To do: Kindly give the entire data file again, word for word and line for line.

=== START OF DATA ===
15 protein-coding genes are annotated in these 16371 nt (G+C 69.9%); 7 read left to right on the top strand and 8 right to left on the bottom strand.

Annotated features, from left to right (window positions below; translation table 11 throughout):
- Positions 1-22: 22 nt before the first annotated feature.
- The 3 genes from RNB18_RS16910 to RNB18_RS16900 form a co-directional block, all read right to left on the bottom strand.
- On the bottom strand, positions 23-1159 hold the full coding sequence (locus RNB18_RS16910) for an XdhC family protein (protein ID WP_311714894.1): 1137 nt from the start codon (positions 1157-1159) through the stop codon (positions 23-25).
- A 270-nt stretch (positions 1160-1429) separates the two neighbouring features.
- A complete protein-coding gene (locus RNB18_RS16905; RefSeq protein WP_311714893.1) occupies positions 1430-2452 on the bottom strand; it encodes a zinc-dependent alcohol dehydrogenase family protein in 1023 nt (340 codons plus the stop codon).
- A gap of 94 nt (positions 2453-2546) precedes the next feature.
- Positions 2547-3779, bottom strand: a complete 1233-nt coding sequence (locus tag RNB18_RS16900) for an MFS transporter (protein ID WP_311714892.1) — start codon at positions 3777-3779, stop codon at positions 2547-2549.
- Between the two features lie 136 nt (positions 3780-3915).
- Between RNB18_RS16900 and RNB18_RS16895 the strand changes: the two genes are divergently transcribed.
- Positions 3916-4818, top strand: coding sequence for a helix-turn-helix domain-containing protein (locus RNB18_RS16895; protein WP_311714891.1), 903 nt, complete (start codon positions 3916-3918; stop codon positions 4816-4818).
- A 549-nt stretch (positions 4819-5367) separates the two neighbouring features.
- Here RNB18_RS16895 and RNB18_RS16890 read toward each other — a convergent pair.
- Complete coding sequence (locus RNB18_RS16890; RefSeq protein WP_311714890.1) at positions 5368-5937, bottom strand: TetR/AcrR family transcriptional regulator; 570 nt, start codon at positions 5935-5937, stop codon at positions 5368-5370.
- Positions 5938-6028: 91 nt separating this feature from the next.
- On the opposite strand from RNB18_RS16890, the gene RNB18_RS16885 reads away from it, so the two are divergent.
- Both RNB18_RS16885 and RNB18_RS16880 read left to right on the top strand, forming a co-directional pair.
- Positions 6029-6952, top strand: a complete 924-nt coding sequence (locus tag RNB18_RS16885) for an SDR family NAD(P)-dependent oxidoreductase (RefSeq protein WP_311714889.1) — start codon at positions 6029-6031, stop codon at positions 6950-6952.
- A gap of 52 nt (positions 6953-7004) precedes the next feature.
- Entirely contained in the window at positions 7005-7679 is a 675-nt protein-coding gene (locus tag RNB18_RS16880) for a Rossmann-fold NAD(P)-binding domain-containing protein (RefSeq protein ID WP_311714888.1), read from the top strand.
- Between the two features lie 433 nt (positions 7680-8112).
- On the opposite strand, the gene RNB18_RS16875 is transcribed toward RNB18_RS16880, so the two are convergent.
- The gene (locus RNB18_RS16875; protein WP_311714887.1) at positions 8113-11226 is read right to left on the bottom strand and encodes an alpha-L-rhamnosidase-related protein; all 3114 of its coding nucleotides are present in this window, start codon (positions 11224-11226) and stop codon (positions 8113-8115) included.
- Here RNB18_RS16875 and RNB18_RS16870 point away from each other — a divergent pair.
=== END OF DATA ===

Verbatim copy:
15 protein-coding genes are annotated in these 16371 nt (G+C 69.9%); 7 read left to right on the top strand and 8 right to left on the bottom strand.

Annotated features, from left to right (window positions below; translation table 11 throughout):
- Positions 1-22: 22 nt before the first annotated feature.
- The 3 genes from RNB18_RS16910 to RNB18_RS16900 form a co-directional block, all read right to left on the bottom strand.
- On the bottom strand, positions 23-1159 hold the full coding sequence (locus RNB18_RS16910) for an XdhC family protein (protein ID WP_311714894.1): 1137 nt from the start codon (positions 1157-1159) through the stop codon (positions 23-25).
- A 270-nt stretch (positions 1160-1429) separates the two neighbouring features.
- A complete protein-coding gene (locus RNB18_RS16905; RefSeq protein WP_311714893.1) occupies positions 1430-2452 on the bottom strand; it encodes a zinc-dependent alcohol dehydrogenase family protein in 1023 nt (340 codons plus the stop codon).
- A gap of 94 nt (positions 2453-2546) precedes the next feature.
- Positions 2547-3779, bottom strand: a complete 1233-nt coding sequence (locus tag RNB18_RS16900) for an MFS transporter (protein ID WP_311714892.1) — start codon at positions 3777-3779, stop codon at positions 2547-2549.
- Between the two features lie 136 nt (positions 3780-3915).
- Between RNB18_RS16900 and RNB18_RS16895 the strand changes: the two genes are divergently transcribed.
- Positions 3916-4818, top strand: coding sequence for a helix-turn-helix domain-containing protein (locus RNB18_RS16895; protein WP_311714891.1), 903 nt, complete (start codon positions 3916-3918; stop codon positions 4816-4818).
- A 549-nt stretch (positions 4819-5367) separates the two neighbouring features.
- Here RNB18_RS16895 and RNB18_RS16890 read toward each other — a convergent pair.
- Complete coding sequence (locus RNB18_RS16890; RefSeq protein WP_311714890.1) at positions 5368-5937, bottom strand: TetR/AcrR family transcriptional regulator; 570 nt, start codon at positions 5935-5937, stop codon at positions 5368-5370.
- Positions 5938-6028: 91 nt separating this feature from the next.
- On the opposite strand from RNB18_RS16890, the gene RNB18_RS16885 reads away from it, so the two are divergent.
- Both RNB18_RS16885 and RNB18_RS16880 read left to right on the top strand, forming a co-directional pair.
- Positions 6029-6952, top strand: a complete 924-nt coding sequence (locus tag RNB18_RS16885) for an SDR family NAD(P)-dependent oxidoreductase (RefSeq protein WP_311714889.1) — start codon at positions 6029-6031, stop codon at positions 6950-6952.
- A gap of 52 nt (positions 6953-7004) precedes the next feature.
- Entirely contained in the window at positions 7005-7679 is a 675-nt protein-coding gene (locus tag RNB18_RS16880) for a Rossmann-fold NAD(P)-binding domain-containing protein (RefSeq protein ID WP_311714888.1), read from the top strand.
- Between the two features lie 433 nt (positions 7680-8112).
- On the opposite strand, the gene RNB18_RS16875 is transcribed toward RNB18_RS16880, so the two are convergent.
- The gene (locus RNB18_RS16875; protein WP_311714887.1) at positions 8113-11226 is read right to left on the bottom strand and encodes an alpha-L-rhamnosidase-related protein; all 3114 of its coding nucleotides are present in this window, start codon (positions 11224-11226) and stop codon (positions 8113-8115) included.
- Here RNB18_RS16875 and RNB18_RS16870 point away from each other — a divergent pair.